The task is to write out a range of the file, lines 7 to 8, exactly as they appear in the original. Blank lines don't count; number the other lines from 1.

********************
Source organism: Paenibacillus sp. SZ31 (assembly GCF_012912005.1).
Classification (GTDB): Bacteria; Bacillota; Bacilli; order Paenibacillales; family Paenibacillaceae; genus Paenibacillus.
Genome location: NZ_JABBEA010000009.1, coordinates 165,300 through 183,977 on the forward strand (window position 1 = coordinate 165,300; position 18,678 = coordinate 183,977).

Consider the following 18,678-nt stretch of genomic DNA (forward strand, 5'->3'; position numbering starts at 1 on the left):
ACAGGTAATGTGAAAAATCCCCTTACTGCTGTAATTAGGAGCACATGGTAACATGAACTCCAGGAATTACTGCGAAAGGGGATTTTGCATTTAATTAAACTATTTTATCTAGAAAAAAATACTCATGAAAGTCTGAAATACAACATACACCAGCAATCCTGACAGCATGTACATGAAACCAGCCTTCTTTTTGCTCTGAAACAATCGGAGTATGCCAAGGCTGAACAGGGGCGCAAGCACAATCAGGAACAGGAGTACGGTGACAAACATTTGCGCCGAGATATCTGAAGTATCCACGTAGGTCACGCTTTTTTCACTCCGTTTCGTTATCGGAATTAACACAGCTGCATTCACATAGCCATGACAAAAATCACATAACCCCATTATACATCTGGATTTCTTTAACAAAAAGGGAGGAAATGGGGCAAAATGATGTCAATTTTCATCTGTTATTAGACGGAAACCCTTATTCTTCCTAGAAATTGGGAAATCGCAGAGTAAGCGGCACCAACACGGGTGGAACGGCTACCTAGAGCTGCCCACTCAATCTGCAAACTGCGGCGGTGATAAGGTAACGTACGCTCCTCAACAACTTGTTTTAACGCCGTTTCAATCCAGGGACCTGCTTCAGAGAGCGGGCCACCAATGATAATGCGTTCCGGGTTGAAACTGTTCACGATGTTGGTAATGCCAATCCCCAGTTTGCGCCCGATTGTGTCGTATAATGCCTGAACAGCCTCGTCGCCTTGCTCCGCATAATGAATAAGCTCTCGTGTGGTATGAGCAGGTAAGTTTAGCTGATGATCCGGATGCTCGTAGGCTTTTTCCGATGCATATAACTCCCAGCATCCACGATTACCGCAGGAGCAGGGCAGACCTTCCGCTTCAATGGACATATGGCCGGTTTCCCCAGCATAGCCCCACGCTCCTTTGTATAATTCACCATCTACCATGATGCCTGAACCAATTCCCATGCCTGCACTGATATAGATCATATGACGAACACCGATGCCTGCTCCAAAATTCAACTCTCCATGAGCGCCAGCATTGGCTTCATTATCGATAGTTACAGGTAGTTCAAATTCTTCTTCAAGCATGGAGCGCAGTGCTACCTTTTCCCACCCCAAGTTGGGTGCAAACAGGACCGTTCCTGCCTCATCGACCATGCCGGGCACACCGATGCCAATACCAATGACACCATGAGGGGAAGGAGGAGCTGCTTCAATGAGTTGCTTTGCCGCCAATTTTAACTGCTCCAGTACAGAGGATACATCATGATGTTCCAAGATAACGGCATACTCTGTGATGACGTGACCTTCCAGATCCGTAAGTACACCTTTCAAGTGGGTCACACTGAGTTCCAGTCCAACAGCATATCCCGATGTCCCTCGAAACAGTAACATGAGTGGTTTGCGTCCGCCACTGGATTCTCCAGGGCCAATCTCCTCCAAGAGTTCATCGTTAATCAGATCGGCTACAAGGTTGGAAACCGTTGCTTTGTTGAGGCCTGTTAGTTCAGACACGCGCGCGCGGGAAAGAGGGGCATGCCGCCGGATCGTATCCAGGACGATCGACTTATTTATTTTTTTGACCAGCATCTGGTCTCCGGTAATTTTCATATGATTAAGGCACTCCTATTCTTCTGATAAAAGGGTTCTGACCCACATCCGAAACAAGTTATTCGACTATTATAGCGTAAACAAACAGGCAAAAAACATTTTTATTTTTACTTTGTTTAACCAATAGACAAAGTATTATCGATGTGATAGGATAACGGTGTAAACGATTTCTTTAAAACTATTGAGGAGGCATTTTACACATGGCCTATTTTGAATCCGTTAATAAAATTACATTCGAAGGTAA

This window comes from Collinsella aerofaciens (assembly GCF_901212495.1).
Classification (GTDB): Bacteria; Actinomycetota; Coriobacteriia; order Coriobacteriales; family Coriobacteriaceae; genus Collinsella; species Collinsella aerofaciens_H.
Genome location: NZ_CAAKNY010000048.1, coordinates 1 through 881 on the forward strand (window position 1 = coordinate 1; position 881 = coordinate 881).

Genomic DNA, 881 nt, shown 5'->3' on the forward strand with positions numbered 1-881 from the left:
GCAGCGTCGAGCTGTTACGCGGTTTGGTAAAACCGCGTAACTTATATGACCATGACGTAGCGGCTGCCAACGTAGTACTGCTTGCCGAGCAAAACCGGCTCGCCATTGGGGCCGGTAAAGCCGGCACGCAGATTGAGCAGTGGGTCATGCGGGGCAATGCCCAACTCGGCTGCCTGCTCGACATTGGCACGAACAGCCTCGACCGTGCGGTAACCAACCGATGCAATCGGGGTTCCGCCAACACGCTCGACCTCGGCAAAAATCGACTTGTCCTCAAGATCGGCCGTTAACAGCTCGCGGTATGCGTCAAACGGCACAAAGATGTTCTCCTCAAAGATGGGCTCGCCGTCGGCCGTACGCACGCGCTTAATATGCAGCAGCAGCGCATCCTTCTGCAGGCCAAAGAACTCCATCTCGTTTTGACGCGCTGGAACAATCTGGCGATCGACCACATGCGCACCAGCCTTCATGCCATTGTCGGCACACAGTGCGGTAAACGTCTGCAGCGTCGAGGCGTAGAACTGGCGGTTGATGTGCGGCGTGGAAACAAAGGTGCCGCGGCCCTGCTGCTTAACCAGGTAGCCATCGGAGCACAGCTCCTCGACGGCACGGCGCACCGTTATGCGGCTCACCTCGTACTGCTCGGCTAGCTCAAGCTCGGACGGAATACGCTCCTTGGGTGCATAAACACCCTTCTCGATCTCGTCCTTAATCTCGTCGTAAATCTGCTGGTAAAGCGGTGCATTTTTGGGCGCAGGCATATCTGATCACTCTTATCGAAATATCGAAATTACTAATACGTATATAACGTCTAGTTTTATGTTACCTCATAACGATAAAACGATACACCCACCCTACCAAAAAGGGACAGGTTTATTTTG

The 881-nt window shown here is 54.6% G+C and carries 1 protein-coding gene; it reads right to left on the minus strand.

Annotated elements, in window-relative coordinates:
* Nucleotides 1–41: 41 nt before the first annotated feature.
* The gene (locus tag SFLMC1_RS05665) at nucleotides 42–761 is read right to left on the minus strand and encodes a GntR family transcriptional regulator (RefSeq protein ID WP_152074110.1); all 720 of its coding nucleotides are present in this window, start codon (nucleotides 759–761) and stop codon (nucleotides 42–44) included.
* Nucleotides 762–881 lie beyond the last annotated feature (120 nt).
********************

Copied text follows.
Classification (GTDB): Bacteria; Actinomycetota; Coriobacteriia; order Coriobacteriales; family Coriobacteriaceae; genus Collinsella; species Collinsella aerofaciens_H.
Genome location: NZ_CAAKNY010000048.1, coordinates 1 through 881 on the forward strand (window position 1 = coordinate 1; position 881 = coordinate 881).